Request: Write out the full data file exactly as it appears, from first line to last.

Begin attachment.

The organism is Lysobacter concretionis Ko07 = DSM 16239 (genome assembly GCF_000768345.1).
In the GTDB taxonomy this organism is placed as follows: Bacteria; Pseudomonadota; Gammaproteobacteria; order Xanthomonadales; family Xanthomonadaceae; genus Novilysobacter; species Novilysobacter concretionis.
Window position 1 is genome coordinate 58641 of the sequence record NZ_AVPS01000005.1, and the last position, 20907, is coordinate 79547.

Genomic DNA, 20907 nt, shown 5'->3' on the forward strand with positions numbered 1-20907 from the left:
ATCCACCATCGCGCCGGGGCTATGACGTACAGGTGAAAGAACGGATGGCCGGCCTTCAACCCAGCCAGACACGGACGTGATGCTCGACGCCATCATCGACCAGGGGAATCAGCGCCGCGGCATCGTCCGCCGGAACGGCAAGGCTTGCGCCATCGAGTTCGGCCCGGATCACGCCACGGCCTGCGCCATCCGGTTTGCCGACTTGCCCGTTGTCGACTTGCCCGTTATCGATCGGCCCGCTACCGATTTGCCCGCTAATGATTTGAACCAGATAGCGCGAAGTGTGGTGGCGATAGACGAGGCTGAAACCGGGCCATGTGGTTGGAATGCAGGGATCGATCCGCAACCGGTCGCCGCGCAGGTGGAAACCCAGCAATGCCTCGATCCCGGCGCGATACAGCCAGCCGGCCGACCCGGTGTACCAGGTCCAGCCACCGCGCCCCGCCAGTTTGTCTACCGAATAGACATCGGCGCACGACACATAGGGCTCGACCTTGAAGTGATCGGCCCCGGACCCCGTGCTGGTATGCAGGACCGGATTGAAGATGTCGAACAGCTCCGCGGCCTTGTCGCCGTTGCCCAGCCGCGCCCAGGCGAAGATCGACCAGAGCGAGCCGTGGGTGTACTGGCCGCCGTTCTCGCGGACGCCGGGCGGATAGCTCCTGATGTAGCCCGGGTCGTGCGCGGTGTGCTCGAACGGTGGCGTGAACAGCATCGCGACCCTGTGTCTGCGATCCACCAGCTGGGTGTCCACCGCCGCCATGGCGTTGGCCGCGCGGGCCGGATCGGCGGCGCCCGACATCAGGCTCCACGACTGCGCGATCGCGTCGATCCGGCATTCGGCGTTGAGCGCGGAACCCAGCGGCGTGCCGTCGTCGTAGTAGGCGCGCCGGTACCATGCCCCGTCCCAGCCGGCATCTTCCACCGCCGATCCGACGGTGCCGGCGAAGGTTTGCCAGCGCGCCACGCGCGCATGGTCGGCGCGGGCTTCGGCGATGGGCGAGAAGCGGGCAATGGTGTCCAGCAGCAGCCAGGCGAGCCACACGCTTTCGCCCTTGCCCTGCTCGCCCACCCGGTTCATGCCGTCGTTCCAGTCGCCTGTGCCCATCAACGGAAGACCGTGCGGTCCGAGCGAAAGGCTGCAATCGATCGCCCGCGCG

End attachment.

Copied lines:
The organism is Lysobacter concretionis Ko07 = DSM 16239 (genome assembly GCF_000768345.1).
In the GTDB taxonomy this organism is placed as follows: Bacteria; Pseudomonadota; Gammaproteobacteria; order Xanthomonadales; family Xanthomonadaceae; genus Novilysobacter; species Novilysobacter concretionis.
Window position 1 is genome coordinate 58641 of the sequence record NZ_AVPS01000005.1, and the last position, 20907, is coordinate 79547.

Genomic DNA, 20907 nt, shown 5'->3' on the forward strand with positions numbered 1-20907 from the left:
ATCCACCATCGCGCCGGGGCTATGACGTACAGGTGAAAGAACGGATGGCCGGCCTTCAACCCAGCCAGACACGGACGTGATGCTCGACGCCATCATCGACCAGGGGAATCAGCGCCGCGGCATCGTCCGCCGGAACGGCAAGGCTTGCGCCATCGAGTTCGGCCCGGATCACGCCACGGCCTGCGCCATCCGGTTTGCCGACTTGCCCGTTGTCGACTTGCCCGTTATCGATCGGCCCGCTACCGATTTGCCCGCTAATGATTTGAACCAGATAGCGCGAAGTGTGGTGGCGATAGACGAGGCTGAAACCGGGCCATGTGGTTGGAATGCAGGGATCGATCCGCAACCGGTCGCCGCGCAGGTGGAAACCCAGCAATGCCTCGATCCCGGCGCGATACAGCCAGCCGGCCGACCCGGTGTACCAGGTCCAGCCACCGCGCCCCGCCAGTTTGTCTACCGAATAGACATCGGCGCACGACACATAGGGCTCGACCTTGAAGTGATCGGCCCCGGACCCCGTGCTGGTATGCAGGACCGGATTGAAGATGTCGAACAGCTCCGCGGCCTTGTCGCCGTTGCCCAGCCGCGCCCAGGCGAAGATCGACCAGAGCGAGCCGTGGGTGTACTGGCCGCCGTTCTCGCGGACGCCGGGCGGATAGCTCCTGATGTAGCCCGGGTCGTGCGCGGTGTGCTCGAACGGTGGCGTGAACAGCATCGCGACCCTGTGTCTGCGATCCACCAGCTGGGTGTCCACCGCCGCCATGGCGTTGGCCGCGCGGGCCGGATCGGCGGCGCCCGACATCAGGCTCCACGACTGCGCGATCGCGTCGATCCGGCATTCGGCGTTGAGCGCGGAACCCAGCGGCGTGCCGTCGTCGTAGTAGGCGCGCCGGTACCATGCCCCGTCCCAGCCGGCATCTTCCACCGCCGATCCGACGGTGCCGGCGAAGGTTTGCCAGCGCGCCACGCGCGCATGGTCGGCGCGGGCTTCGGCGATGGGCGAGAAGCGGGCAATGGTGTCCAGCAGCAGCCAGGCGAGCCACACGCTTTCGCCCTTGCCCTGCTCGCCCACCCGGTTCATGCCGTCGTTCCAGTCGCCTGTGCCCATCAACGGAAGACCGTGCGGTCCGAGCGAAAGGCTGCAATCGATCGCCCGCGCG